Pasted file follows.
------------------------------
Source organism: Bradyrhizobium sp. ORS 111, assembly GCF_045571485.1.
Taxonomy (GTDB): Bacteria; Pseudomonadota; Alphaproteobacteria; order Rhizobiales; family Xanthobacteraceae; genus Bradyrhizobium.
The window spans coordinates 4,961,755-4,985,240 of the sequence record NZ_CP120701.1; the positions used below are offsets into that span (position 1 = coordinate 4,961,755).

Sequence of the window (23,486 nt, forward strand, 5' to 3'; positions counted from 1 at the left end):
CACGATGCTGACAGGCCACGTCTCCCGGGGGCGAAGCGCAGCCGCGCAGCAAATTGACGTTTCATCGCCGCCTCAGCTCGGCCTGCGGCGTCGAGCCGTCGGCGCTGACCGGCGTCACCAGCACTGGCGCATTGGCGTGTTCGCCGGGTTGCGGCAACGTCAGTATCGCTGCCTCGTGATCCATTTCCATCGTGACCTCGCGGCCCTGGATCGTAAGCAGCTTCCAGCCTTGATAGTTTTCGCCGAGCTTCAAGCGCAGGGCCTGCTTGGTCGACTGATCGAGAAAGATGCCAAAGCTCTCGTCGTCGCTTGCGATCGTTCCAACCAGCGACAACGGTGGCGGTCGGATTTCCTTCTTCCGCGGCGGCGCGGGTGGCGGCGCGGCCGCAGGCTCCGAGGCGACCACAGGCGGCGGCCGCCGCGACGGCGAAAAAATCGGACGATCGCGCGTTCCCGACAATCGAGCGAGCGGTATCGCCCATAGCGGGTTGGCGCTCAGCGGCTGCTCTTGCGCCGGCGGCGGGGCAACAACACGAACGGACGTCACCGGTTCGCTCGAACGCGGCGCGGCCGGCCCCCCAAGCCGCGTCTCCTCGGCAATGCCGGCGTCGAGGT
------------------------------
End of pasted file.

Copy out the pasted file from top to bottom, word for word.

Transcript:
Source organism: Bradyrhizobium sp. ORS 111, assembly GCF_045571485.1.
Taxonomy (GTDB): Bacteria; Pseudomonadota; Alphaproteobacteria; order Rhizobiales; family Xanthobacteraceae; genus Bradyrhizobium.
The window spans coordinates 4,961,755-4,985,240 of the sequence record NZ_CP120701.1; the positions used below are offsets into that span (position 1 = coordinate 4,961,755).

Sequence of the window (23,486 nt, forward strand, 5' to 3'; positions counted from 1 at the left end):
CACGATGCTGACAGGCCACGTCTCCCGGGGGCGAAGCGCAGCCGCGCAGCAAATTGACGTTTCATCGCCGCCTCAGCTCGGCCTGCGGCGTCGAGCCGTCGGCGCTGACCGGCGTCACCAGCACTGGCGCATTGGCGTGTTCGCCGGGTTGCGGCAACGTCAGTATCGCTGCCTCGTGATCCATTTCCATCGTGACCTCGCGGCCCTGGATCGTAAGCAGCTTCCAGCCTTGATAGTTTTCGCCGAGCTTCAAGCGCAGGGCCTGCTTGGTCGACTGATCGAGAAAGATGCCAAAGCTCTCGTCGTCGCTTGCGATCGTTCCAACCAGCGACAACGGTGGCGGTCGGATTTCCTTCTTCCGCGGCGGCGCGGGTGGCGGCGCGGCCGCAGGCTCCGAGGCGACCACAGGCGGCGGCCGCCGCGACGGCGAAAAAATCGGACGATCGCGCGTTCCCGACAATCGAGCGAGCGGTATCGCCCATAGCGGGTTGGCGCTCAGCGGCTGCTCTTGCGCCGGCGGCGGGGCAACAACACGAACGGACGTCACCGGTTCGCTCGAACGCGGCGCGGCCGGCCCCCCAAGCCGCGTCTCCTCGGCAATGCCGGCGTCGAGGT